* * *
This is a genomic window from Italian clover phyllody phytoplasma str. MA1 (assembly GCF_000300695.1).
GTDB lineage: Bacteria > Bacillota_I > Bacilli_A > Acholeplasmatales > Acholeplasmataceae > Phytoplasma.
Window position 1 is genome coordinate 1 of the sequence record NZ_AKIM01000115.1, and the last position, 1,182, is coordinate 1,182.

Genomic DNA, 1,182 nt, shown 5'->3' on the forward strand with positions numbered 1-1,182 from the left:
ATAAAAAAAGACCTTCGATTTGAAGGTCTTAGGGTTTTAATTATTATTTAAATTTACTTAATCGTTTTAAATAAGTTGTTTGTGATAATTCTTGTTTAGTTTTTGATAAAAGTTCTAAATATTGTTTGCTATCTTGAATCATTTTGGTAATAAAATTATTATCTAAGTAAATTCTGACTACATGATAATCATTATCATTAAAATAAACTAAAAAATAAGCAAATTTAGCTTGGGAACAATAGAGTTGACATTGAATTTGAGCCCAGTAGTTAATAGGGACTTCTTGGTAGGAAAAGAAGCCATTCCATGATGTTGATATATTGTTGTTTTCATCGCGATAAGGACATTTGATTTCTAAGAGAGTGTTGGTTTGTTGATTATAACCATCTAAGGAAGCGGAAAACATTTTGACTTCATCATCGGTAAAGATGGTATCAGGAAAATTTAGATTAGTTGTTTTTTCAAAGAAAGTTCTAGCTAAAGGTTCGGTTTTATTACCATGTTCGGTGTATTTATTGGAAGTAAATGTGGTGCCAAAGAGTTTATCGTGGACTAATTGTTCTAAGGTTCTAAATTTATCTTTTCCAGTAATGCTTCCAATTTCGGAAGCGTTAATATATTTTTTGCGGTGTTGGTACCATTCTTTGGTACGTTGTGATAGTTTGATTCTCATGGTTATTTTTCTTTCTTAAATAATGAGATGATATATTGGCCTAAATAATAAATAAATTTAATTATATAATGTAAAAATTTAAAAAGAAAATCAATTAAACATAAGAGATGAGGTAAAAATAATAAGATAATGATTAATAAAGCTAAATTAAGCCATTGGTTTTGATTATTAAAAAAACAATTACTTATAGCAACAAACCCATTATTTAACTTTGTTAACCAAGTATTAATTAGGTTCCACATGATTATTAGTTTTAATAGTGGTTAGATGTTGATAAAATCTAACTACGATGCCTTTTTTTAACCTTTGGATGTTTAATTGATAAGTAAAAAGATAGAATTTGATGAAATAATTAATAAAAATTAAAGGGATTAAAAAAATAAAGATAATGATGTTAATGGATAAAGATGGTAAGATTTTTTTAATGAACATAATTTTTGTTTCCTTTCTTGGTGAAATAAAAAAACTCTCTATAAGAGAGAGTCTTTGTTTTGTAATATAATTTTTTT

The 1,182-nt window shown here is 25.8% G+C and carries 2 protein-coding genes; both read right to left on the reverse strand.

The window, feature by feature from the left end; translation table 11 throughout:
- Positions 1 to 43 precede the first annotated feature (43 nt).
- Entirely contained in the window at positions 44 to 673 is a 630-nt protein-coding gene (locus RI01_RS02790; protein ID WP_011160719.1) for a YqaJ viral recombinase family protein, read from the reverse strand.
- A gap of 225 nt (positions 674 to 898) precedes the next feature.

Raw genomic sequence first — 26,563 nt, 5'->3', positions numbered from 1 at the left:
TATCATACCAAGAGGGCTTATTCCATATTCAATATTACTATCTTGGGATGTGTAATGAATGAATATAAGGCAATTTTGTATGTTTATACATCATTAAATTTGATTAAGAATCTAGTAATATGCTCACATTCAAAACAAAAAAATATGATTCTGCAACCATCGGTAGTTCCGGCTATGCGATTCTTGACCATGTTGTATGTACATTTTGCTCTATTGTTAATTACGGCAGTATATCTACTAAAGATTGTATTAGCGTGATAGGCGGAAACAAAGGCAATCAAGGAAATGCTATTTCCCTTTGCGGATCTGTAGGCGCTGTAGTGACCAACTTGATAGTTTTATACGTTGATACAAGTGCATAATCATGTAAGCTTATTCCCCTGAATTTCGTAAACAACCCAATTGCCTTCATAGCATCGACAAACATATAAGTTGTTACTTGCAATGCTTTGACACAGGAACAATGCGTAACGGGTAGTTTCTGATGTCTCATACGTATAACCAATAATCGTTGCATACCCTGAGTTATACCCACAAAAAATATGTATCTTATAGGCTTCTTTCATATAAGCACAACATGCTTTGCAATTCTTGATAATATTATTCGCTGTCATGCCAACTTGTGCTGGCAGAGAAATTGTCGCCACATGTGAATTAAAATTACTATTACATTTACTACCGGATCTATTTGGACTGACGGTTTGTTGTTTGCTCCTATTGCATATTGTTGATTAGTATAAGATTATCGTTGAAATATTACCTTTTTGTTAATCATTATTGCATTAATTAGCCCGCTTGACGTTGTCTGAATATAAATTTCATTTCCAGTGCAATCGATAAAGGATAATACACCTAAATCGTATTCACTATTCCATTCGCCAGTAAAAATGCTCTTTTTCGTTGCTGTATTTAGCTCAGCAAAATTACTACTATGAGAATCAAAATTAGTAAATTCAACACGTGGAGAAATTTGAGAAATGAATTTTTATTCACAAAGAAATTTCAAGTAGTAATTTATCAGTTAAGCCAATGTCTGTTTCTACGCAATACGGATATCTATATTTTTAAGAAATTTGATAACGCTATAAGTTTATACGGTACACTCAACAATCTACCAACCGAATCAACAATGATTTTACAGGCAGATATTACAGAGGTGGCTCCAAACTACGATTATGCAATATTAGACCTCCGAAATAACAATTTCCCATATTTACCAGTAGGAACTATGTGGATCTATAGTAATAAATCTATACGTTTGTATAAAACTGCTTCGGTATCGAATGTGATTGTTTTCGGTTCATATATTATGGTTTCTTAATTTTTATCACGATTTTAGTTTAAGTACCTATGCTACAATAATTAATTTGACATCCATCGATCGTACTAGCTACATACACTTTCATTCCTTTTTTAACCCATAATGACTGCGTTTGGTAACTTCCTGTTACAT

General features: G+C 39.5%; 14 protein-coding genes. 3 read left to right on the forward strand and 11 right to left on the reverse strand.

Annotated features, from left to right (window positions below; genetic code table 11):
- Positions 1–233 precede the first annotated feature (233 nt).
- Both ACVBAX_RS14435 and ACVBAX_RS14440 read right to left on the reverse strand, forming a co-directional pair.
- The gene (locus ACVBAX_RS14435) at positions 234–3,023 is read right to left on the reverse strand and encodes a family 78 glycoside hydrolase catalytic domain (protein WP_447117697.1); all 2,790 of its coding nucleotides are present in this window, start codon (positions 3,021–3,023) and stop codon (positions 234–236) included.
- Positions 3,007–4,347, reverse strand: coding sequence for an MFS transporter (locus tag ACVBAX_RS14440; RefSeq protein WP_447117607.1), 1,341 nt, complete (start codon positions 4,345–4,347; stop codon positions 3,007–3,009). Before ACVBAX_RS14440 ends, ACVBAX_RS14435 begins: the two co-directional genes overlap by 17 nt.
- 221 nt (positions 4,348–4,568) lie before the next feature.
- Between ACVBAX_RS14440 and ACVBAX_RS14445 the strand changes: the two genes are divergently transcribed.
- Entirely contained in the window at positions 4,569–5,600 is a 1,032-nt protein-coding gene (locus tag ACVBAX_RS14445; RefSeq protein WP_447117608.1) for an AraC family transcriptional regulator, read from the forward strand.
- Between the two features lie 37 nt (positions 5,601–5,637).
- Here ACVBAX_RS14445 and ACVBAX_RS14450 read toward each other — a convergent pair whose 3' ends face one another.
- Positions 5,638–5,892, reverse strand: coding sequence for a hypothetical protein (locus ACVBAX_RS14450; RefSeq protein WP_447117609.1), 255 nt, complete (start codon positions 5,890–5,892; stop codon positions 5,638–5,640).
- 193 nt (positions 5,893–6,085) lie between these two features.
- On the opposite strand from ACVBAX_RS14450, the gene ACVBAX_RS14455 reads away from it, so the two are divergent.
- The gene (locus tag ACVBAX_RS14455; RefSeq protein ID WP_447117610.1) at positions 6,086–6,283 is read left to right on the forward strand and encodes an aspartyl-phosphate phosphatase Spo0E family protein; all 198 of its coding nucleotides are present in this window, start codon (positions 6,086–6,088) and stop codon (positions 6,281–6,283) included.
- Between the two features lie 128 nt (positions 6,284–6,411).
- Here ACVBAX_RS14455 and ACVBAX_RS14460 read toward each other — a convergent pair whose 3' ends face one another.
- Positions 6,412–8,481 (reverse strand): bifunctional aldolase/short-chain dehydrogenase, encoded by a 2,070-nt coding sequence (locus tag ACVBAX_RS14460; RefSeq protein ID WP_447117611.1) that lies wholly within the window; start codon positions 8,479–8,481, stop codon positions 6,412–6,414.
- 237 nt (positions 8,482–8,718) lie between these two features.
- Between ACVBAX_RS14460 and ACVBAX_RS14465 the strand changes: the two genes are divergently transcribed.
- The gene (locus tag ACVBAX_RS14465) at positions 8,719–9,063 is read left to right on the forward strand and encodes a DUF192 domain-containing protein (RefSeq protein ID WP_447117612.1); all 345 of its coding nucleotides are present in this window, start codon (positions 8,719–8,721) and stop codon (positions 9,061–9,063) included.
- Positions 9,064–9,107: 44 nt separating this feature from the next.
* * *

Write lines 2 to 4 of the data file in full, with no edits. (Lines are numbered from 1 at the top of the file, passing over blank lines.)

GTDB lineage: Bacteria > Bacillota_I > Bacilli_A > Acholeplasmatales > Acholeplasmataceae > Phytoplasma.
Window position 1 is genome coordinate 1 of the sequence record NZ_AKIM01000115.1, and the last position, 1,182, is coordinate 1,182.

Genomic DNA, 1,182 nt, shown 5'->3' on the forward strand with positions numbered 1-1,182 from the left: